Friday, January 16, 2015

A State of One's Own

The question arose on Facebook last night whether there's a relationship between anti-Zionism and anti-Semitism.  I wasn't able to comment on it myself, which was just as well, but this remark fascinated me:
Being anti Zionist is being against Jews having a state in their historic home. Seeing as every other religious group have states in their historic homes, I'd call that anti Semitic[.]
Sometimes the claim is less specific, declaring that Jews have a right to a state of their own (as "every other religious group" allegedly has), without necessarily laying claim to a specific stretch of territory in the Middle East.  But in whatever form, it makes no sense to me.

What, for example, would be "the historic home" of Christianity?  The Jesus cult originated in Judea and Galilee; wouldn't this mean that Christians have a right to a state in their historic home?  Buddhism originated in northern India but, like Christianity, spread around the world.  For that matter, Judaism also spread around the world, though in much smaller numbers because Judaism is not a missionary religion.  Europe is the historic home of a variety of non-Yahwist religions.  So are the Americas.  Which of those religions can and does have a state in some piece of turf?

For that matter, what is the historic home of, say, Methodism?  It originated in England, yet Methodists don't have a state of their own.  Except for Catholics, who have Vatican City, no Christian sect does.  Some countries have official state religions, but I hope no one would claim that Germany, for example, as the historic home of Lutheranism, is entitled to treat all non-Lutherans as second-class citizens.  When racists try to block immigration, they are usually at least as concerned about language and "culture" as they are about religion.  And despite those who want the USA to be a Christian nation, this country has no official religion, but does have an official policy of religious toleration and pluralism.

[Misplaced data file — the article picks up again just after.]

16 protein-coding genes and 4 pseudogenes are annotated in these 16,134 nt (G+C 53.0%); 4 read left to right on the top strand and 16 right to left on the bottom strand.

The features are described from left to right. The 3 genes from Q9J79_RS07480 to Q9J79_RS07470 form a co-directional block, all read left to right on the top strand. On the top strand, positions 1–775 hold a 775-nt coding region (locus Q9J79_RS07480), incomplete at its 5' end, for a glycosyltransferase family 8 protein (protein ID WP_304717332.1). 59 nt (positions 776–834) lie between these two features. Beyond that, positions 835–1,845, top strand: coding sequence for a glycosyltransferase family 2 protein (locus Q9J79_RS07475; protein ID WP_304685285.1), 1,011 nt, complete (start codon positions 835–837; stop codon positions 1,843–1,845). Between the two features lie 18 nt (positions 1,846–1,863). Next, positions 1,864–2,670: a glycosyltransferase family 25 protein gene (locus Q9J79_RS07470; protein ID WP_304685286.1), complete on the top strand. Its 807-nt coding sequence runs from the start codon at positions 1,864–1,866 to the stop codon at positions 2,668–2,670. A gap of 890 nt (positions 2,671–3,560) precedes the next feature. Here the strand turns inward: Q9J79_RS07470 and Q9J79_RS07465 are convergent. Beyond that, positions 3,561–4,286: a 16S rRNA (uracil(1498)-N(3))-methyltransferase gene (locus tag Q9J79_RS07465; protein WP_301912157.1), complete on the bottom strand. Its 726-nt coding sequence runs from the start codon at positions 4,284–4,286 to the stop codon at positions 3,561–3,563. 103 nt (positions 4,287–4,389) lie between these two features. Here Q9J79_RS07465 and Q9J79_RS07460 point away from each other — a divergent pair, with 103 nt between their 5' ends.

The argument that Jews have a right to their own state, wherever it's located, seems to agree that a state properly will consist of one "race," one "people," one language, one religion.  It would then follow that discrimination against minority races, peoples, languages, religions is legitimate, and Zionists simply want a state where they can push others around.  Perhaps they are entitled to such a state, but it would also follow that complaints about discrimination, marginalization, even persecution of minorities are invalid.  Anti-semitism in Europe, the Middle East outside of Israel, or anywhere else, is on this Zionist argument perfectly legitimate, as is racism generally: it's merely the natural outcome of a state defined as a "homeland" for religion and ethnicity, and if you're not comfortable where you are, you should go back where you came from, or where your distant ancestors came from.  If there other people living there, you can just kick them out and take back your historic home.

It's true that Judaism is a bit of a holdover from the days when religion was usually associated with place and culture. The Greeks had their gods, the Romans had theirs, the Babylonians and Assyrians and Egyptians had theirs, and Israel had its gods. (It took a long time for Israel to purge all of Yahweh's competitors.)  All of these states had permeable boundaries, however: some of their natives traveled for trade or whatever reason, taking their gods with them, and natives of other nations brought their gods with them when they came to trade.  This was true of Israelite religion too: there was a diaspora even before it was accelerated by various national disasters: the conquest by Babylon, the conquest by Rome. Buddhism, and later Christianity and Islam broke with this model, detaching religion from native land -- and also to a great extent from family.

So India is the "historic home" of Buddhism as well as Hinduism and Jainism; but India also has a large Muslim population.  China is the "historic home" of Confucianism and Taoism, but it also provided fertile soil for Buddhism.  Should these interlopers (and sometimes invaders) be kicked out so that India and China can be the states of their respective religions?  This would mean that all Buddhists in East Asia would either have to relocate to India, abandon their religion for the supposedly native religion where they live, or accept a status of religious aliens there?  This would solve the problem of Tibetan Buddhism, which would simply have to give up any claims to that country.  I don't think many people anywhere would want to follow this logic to its conclusion.  Linking religion to place and ethnicity is one of the defining symptoms of racism, nativism, and religious bigotry.